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London, England

985 AD

 

Pain was an emotion he was all too familiar with. It burned him from the inside out, from the time his eyes opened to the moment they closed. The time in between offered him no rest. He often heard his parents’ screams in his ears and saw them take their last breaths at his feet, eyes reflecting anger, confusion, and surprise. Part of him wished to sleep and never wake or to sleep and never dream if dying was not possible for him. But how else was he to remember what his mother and father looked like? How else was he to remember their voices?

 

The only thing he could do was continue moving. Staying in one place for too long made him nervous. It would only be a matter of time before someone came to destroy his normalcy. It would not do to create bonds and connections that would only bring him pain when they were inevitably taken away from him.

 

“Are you quite alright, sir?”

 

The man turned around and saw in front of him a man with skin the color of raw umber and eyes a shade of hazel so bright they were nearly golden. They were of even height, though the man was considerably wider than he was. His dark hair was cut close to his head, reminding him of the old statues of the Roman emperors he’d seen in his youth, though his full, dark beard was where the comparison ended.

 

“I am fine. Why do you ask?” He replied, his thick accent heavy over his words.

 

Something in the other man’s eyes brightened and the man would swear his ears twitched. “I was walking behind you and you stopped rather suddenly. You were staring off into nothing. I thought perhaps you might be unwell.”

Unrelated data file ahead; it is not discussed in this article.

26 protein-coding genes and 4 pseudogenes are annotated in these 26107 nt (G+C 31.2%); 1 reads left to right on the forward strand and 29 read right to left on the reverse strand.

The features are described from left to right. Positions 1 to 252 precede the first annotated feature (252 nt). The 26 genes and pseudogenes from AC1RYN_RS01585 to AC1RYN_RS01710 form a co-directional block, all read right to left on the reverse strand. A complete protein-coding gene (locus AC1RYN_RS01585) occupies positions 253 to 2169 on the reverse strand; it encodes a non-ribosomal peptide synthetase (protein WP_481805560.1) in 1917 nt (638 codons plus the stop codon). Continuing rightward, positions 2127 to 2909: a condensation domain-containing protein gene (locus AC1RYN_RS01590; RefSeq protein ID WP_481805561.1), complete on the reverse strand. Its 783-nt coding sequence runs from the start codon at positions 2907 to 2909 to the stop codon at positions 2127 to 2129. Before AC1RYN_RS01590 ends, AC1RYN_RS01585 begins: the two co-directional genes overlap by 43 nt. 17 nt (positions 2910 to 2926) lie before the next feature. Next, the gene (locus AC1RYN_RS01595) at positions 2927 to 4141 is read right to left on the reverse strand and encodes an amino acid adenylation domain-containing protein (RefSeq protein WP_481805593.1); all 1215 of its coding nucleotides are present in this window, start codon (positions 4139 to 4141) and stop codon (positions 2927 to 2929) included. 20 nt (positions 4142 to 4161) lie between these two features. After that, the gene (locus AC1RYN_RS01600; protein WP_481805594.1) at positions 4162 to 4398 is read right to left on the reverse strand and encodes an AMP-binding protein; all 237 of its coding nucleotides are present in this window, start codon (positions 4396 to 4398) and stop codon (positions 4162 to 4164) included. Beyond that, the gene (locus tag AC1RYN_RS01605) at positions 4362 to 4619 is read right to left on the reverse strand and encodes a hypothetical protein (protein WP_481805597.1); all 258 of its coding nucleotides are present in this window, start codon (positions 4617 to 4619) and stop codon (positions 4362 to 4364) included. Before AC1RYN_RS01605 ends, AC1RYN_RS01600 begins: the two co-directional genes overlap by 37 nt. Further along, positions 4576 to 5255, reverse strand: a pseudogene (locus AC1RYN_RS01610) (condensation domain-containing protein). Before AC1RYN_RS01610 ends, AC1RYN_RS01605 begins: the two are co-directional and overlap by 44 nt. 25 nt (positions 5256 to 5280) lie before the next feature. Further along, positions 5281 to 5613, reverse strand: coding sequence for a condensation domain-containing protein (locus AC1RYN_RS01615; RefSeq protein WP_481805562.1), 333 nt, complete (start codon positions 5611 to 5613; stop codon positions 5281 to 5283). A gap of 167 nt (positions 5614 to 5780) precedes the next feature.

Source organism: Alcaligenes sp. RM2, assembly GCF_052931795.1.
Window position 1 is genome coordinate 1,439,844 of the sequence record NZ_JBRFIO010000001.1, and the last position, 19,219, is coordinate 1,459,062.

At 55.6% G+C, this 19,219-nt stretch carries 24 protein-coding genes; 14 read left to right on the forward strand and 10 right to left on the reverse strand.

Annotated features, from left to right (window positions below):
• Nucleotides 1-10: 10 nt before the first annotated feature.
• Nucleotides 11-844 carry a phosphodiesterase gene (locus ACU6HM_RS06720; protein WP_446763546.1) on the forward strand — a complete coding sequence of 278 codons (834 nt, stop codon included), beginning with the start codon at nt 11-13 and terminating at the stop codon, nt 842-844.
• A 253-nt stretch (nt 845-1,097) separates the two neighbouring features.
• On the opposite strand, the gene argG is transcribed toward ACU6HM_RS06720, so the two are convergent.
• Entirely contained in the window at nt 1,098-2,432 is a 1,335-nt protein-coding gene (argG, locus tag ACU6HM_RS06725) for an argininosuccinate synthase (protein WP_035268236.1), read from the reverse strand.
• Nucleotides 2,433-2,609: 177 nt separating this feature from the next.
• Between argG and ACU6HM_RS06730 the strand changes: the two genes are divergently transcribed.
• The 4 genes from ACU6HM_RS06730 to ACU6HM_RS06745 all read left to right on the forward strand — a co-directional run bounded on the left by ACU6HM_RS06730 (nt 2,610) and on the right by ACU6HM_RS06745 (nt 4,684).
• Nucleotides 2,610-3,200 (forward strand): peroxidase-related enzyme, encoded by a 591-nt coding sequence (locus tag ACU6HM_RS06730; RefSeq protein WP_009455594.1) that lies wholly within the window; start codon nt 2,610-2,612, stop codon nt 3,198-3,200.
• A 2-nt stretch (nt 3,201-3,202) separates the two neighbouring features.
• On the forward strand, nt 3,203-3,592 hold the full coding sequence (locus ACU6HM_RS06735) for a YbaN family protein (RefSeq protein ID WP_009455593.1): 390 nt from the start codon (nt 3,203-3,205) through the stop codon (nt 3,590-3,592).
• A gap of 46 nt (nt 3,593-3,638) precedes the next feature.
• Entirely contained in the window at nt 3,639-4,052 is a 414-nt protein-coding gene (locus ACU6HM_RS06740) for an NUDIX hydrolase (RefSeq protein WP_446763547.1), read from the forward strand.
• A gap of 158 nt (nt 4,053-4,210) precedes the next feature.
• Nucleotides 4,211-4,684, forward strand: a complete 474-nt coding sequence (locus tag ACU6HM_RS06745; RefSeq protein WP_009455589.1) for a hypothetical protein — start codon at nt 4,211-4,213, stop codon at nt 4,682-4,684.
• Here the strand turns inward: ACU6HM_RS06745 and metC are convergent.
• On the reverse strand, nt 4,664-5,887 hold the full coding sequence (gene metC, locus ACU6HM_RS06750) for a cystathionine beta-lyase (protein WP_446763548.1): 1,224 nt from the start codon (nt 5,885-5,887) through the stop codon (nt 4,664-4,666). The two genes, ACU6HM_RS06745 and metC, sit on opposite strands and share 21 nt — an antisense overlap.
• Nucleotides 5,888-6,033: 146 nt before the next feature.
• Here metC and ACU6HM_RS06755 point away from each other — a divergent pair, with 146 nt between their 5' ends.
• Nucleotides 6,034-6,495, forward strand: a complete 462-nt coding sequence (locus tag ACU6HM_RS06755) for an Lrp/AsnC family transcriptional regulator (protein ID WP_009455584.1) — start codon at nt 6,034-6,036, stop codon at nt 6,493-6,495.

“I am merely considering where I might lay my head this evening is all. This city is unfamiliar to me.” His eyes traveled around the harbor furtively. There were too many people, too many possibilities for harm to come to him. He pulled his cloak tighter around him and his hand went to the wand in his waistband. The other man’s eyes did not miss the movement.

 

“You are like me,” he stated with curiosity in his eyes.

 

“I am certain I do not understand what you mean, sir.” He could not reveal his true nature. Secrecy was protection. There were others like him in the world certainly, but he had never been so bold as to reveal his identity to a stranger in the street.

 

The other man pulled his cloak back slightly to reveal a wand in a holster at his side. “You are like me,” he repeated. “This city is not kind to those like us but I know of someone who would be happy to provide us shelter for the night.”

 

He felt distrustful. He always did. He allowed his mind to probe that of the other man’s and found himself sifting through very surface thoughts.

 

You can trust me.

 

Let me help.

 

I am just like you.

 

The other man extended his hand to him. “Not many are able to use Legilimency on me. I am impressed.” He was smiling again, warm and genuine. “My name is Godric Gryffindor. I am most honored to meet you, sir. What might I call you?”

 

It felt as if several moments passed as he considered the man before him. Could he be trusted? Would this man put him in danger?

 

A memory of his mother brushing his hair in her lap floated into his mind. “We know no other way than to trust. It is in our nature. Whatever may happen in this world, you should never forget to trust yourself so that you may trust others.”

 

He felt himself extending his hand to grasp Godric’s. For all the paranoia and distrust he carried with him since the day he lost his parents, he felt in his gut that Godric was an ally.

 

“You may call me Salazar, sir. Salazar Slytherin.”